The International Surveillance of Reservoirs of Antibiotic Resistance (ISRAR) project is a joint research collaboration of the laboratories at the Tufts University School of Medicine Center for Adaptation Genetics and Drug Resistance, APUA country chapters, and the U.S. National Biodefense Analysis and Countermeasures Center Biological Threat Characterization Program (NBACC-BTC) to collect global environmental and veterinary commensal isolates. The primary goals of ISRAR are:
To investigate the potential for a global surveillance system to track antibiotic resistance in commensal bacteria, and
Assist in national biodefense efforts by determining which genotypes and phenotypes of resistant bacteria found in the global biome have the possibility of being utilized as enhancers of agents of biological terrorism.
APUA headquarters coordinates collection and analysis of environmental and veterinary commensal organisms that may serve as reservoirs for antibiotic resistance in non-pathogenic bacteria. This project is a continuation of a successful pilot phase demonstrating an antibiotic resistance surveillance system capable of tracking and analyzing patterns of antibiotic resistance in commensal bacteria over a multi-year period on a global scale. APUA Global Chapters in conjunction with local laboratories in India, South Korea, Turkey, Thailand, Vietnam, Bangladesh, Georgia, and Uganda are collecting and performing preliminary characterization and resistance analyses on commensal organisms from soil, water, and animals. Isolates are entered into the APUA ROAR database for analysis of trends and patterns.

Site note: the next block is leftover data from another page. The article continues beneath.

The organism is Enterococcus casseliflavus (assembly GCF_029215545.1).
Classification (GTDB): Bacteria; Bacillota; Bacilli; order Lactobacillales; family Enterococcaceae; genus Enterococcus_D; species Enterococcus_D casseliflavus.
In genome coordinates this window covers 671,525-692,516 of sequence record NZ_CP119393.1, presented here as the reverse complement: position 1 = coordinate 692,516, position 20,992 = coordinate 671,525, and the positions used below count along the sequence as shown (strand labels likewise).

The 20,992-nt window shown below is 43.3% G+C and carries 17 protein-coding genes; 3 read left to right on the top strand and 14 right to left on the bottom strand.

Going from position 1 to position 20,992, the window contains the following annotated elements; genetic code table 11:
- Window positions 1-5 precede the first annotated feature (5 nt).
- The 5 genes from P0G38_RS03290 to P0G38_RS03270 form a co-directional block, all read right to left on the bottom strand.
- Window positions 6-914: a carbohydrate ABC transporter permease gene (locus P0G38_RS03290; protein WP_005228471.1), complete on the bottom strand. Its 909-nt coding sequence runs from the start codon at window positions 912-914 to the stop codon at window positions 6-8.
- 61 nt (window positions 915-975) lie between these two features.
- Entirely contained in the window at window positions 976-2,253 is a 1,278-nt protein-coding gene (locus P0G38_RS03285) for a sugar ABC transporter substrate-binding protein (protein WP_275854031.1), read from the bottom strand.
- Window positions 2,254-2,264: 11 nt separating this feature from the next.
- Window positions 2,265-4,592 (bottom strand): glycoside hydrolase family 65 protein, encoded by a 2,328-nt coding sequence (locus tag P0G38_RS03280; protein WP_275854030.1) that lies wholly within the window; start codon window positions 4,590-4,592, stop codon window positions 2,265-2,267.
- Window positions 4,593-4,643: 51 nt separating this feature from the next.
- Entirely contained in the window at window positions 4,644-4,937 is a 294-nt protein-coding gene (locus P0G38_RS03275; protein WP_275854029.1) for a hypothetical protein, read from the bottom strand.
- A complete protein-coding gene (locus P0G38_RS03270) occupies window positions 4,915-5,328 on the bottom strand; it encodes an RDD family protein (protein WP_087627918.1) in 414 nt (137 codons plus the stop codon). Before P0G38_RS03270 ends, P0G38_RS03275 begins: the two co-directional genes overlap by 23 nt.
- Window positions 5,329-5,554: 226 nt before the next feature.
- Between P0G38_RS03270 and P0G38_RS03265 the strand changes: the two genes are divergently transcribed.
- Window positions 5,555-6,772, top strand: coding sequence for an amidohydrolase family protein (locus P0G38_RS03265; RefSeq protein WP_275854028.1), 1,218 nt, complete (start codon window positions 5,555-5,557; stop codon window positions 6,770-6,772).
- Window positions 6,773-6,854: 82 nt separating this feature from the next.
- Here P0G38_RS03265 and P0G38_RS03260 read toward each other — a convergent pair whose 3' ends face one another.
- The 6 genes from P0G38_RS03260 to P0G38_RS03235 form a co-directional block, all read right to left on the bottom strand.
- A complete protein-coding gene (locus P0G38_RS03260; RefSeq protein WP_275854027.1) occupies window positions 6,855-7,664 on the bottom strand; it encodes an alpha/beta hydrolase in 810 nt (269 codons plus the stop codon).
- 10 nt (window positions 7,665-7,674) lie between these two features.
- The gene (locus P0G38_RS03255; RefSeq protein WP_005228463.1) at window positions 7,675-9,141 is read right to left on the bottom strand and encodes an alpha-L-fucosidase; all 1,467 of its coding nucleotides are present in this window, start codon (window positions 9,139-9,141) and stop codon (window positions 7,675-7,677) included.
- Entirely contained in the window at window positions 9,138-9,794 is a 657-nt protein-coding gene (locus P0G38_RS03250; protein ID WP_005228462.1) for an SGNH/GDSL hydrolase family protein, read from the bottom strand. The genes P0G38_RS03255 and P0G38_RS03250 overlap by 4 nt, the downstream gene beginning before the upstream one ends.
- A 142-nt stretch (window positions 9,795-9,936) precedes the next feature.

The project also compiles a published literature database of annotated, peer-reviewed publications focused solely on the examination of antibiotic resistance and its transfer among the normal flora of humans and animals and their associated environments (air, water, soil and waste). Working in collaboration with international experts in the area of commensal resistance, the AMROAR advisory group follows the latest studies and evaluates the accumulated knowledge base on this subject, identifying key knowledge gaps and suggesting a research agenda for advancing our understanding of the role of commensal bacteria in the problem of antibiotic resistance.
APUA’s international surveillance system that tracks antibacterial resistance found moderate to high frequencies of drug resistance in non-disease causing bacteria (commensals) of animals and environmental sources at diverse sites across the globe. APUA presented the findings at the annual Interscience Conference on Antimicrobial Agents and Chemotherapy.
Overview of ISRAR
ISRAR Progress Report (abridged): 2008-2010
Surveillance of antibiotic resistance determinants in commensal and environmental bacteria from international sources (poster presented at 50th ICAAC in 2010